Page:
The company stops short of taking over a district’s entire special education program, because it doesn’t employ teachers. Futures, which is privately held, declined to provide information about its profits.
Futures Education, whose headquarters are housed in what was once a convent, is trying to break the cycle of belief that providing more services for every child is automatically what is best, Mr. Bittel said. Its approach is to establish clear entry and exit criteria for when students are to be provided with a service.
“Speech therapy for life—you actually hear that a lot,” he said, referring to the perception that some students seem to never exit therapy, whether they need it or not. Another example he refers to often is providing therapy to teach children with disabilities how to tie their shoes.
“We’ll put a child in occupational therapy, sometimes for years,” he said. “Is that educationally relevant?” Instead, he said, the child could wear shoes that don’t need to be tied.
He has the same attitude toward working for years to improve the handwriting of a child with disabilities.“Are we hurting the child? We’d argue we aren’t,” he said of putting aside that effort.
But that approach bothers Luann Purcell, the executive director of the national Council of Administrators of Special Education, or CASE, based in Warner Robins, Ga. She was an assistant superintendent overseeing special education for 18 years before leading CASE.
“Just because the law doesn’t absolutely require you to use occupational therapy doesn’t mean sometimes you don’t do it,” Ms. Purcell said. In some cases, providing a service may help a school district avoid a due process hearing or lawsuit—and defending those legal actions could be more costly than providing the therapy, she said.
More importantly, she said, there’s always the possibility children will eventually gain skills when they remain in therapy. She recalled the case of a student with traumatic brain injury who ended up graduating with a regular diploma in her district, Houston County, Ga., because the district kept the student’s services in place for years.
“You can’t take business principles as such and just lay them over education,” Ms. Purcell said.
In April, SPEDWatch, a Pepperell, Mass., group that defines itself as a special education activism group, urged caution in weighing “recommendations made by Futures Education so as to avoid illegally denying children services.”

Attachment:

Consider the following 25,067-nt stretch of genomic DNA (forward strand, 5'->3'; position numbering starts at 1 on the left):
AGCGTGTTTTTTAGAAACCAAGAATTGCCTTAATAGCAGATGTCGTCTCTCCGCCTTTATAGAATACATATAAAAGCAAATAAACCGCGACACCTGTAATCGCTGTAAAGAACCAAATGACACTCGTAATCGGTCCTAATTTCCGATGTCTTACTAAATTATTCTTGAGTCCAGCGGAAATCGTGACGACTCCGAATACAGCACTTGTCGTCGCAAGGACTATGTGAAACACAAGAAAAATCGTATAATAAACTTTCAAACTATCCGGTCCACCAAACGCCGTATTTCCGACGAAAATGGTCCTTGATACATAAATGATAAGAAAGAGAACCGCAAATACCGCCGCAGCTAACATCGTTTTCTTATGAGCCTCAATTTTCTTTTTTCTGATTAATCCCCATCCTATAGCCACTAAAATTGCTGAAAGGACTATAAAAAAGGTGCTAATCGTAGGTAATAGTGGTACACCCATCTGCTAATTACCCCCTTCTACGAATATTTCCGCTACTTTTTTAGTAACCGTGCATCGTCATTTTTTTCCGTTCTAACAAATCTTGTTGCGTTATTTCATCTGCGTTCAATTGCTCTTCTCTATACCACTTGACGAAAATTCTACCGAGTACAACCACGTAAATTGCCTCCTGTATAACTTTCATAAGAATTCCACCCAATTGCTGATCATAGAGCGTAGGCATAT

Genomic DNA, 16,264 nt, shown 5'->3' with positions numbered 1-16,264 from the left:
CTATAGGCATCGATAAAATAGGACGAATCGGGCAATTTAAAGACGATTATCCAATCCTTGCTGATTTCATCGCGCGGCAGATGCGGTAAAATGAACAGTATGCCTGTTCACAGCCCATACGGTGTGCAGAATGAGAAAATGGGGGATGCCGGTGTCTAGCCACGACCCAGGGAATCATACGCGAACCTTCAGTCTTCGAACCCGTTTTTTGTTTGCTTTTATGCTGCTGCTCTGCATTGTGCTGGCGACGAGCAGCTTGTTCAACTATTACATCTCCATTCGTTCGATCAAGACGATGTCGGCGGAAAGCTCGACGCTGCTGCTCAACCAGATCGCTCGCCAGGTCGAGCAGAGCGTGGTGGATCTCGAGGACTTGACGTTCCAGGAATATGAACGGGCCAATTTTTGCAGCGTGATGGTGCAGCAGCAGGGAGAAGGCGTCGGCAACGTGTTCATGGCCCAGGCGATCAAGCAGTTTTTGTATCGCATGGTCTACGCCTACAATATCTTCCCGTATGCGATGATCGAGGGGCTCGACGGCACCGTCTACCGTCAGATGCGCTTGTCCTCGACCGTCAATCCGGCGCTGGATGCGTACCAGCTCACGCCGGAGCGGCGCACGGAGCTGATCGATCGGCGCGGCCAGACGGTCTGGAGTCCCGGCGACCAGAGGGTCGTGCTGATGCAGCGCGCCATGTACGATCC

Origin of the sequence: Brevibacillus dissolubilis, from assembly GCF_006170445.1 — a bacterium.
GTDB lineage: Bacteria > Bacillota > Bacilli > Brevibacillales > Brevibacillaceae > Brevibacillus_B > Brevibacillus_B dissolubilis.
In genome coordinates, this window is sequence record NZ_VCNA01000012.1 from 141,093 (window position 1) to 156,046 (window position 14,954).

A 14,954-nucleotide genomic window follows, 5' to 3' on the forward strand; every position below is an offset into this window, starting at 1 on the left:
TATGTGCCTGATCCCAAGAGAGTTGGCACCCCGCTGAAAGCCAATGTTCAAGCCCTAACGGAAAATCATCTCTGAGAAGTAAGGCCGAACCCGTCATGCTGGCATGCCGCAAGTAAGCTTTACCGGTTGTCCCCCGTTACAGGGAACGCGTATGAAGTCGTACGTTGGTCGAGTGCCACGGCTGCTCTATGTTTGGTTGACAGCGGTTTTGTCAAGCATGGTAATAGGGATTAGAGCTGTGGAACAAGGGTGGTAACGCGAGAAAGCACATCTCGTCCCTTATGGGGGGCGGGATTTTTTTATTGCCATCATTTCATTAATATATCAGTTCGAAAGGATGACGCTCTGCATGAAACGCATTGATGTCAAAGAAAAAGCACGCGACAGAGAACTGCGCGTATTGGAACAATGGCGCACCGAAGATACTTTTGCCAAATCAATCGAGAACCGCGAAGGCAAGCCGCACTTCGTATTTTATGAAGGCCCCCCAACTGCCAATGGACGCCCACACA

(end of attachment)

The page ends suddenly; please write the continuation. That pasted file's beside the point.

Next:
Futures’ approaches are similar, however, to those of a well-known nonprofit organization, Education Resource Strategies, in Watertown, Mass. ERS, in existence since 2004, works exclusively with large districts on ways to better manage time, people, and money.
In special education, said Stephen Frank, a director of the organization, the group looks at how many students are being identified, how they can be taught in less restrictive settings, and whether special education teachers can work with regular education teachers to reach more students at a time rather than pulling them out of class.
But ERS leaves it to districts to implement the plans it draws up, Mr. Frank said, while Futures takes on some of that work itself.
Some of the Futures strategies may sound extreme, but the company insists they are based on what’s in children’s—as well as school districts’—best interests.
Mr. Bittel, 63, the CEO, began his career in education as a speech therapist. Eventually, he joined forces with Erin Edwards, also a speech therapist, now the company president, and also now Mr. Bittel’s wife.
“We started out very much as a staffing company—physical therapy, occupational therapy, speech,” Ms. Edwards said. “It became clear to us, throwing more staff into a system was not helping.”
That realization started with one of Futures’ first contracts, around 1999. The Holliston, Mass., district considered hiring the company to provide speech therapists. But when Futures looked over the district’s workload and its therapists’ schedules, it turned out the district didn’t need more employees. It needed to redistribute the work and the way therapists worked with children—less one-on-one and more in groups, Ms. Edwards said.
“The conversation has never been about denying services to kids or diluting their impact,” she said. “It’s looking at a delivery system and determining if there is a wiser way.”
While part of the reason for the company’s push for more-inclusive education for students with disabilities is financial, it’s also motivated by what’s widely seen as educationally sound. A nationwide movement has pushed to teach students with disabilities more inclusively.
Another advantage: When the classroom teacher sees a therapist like Ms. Tarentino in action, he or she can mimic her, said Michael Neiman, a Futures vice president. And for the child, he said, the therapy is connected with a classroom lesson or activity, giving it meaning and context.